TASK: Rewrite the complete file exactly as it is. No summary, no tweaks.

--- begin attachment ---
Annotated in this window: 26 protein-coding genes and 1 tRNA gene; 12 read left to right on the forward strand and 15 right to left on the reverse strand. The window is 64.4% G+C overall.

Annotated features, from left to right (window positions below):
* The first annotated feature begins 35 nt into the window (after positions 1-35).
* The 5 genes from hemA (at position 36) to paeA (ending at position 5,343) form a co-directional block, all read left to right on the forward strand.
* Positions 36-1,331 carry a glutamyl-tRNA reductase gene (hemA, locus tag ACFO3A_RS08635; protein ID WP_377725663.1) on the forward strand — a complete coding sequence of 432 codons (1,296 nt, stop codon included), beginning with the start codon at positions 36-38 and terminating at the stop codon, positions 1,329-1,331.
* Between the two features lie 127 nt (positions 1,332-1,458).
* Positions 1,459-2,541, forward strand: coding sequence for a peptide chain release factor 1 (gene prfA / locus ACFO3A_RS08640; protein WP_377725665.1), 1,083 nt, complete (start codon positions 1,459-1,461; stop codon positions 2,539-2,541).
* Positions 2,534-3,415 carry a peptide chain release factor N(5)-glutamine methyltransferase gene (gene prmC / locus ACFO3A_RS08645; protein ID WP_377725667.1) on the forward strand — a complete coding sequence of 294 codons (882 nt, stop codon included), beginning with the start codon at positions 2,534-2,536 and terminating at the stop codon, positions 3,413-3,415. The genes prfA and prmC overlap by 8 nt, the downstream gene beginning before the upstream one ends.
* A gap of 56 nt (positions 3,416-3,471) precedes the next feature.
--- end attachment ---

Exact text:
Annotated in this window: 26 protein-coding genes and 1 tRNA gene; 12 read left to right on the forward strand and 15 right to left on the reverse strand. The window is 64.4% G+C overall.

Annotated features, from left to right (window positions below):
* The first annotated feature begins 35 nt into the window (after positions 1-35).
* The 5 genes from hemA (at position 36) to paeA (ending at position 5,343) form a co-directional block, all read left to right on the forward strand.
* Positions 36-1,331 carry a glutamyl-tRNA reductase gene (hemA, locus tag ACFO3A_RS08635; protein ID WP_377725663.1) on the forward strand — a complete coding sequence of 432 codons (1,296 nt, stop codon included), beginning with the start codon at positions 36-38 and terminating at the stop codon, positions 1,329-1,331.
* Between the two features lie 127 nt (positions 1,332-1,458).
* Positions 1,459-2,541, forward strand: coding sequence for a peptide chain release factor 1 (gene prfA / locus ACFO3A_RS08640; protein WP_377725665.1), 1,083 nt, complete (start codon positions 1,459-1,461; stop codon positions 2,539-2,541).
* Positions 2,534-3,415 carry a peptide chain release factor N(5)-glutamine methyltransferase gene (gene prmC / locus ACFO3A_RS08645; protein ID WP_377725667.1) on the forward strand — a complete coding sequence of 294 codons (882 nt, stop codon included), beginning with the start codon at positions 2,534-2,536 and terminating at the stop codon, positions 3,413-3,415. The genes prfA and prmC overlap by 8 nt, the downstream gene beginning before the upstream one ends.
* A gap of 56 nt (positions 3,416-3,471) precedes the next feature.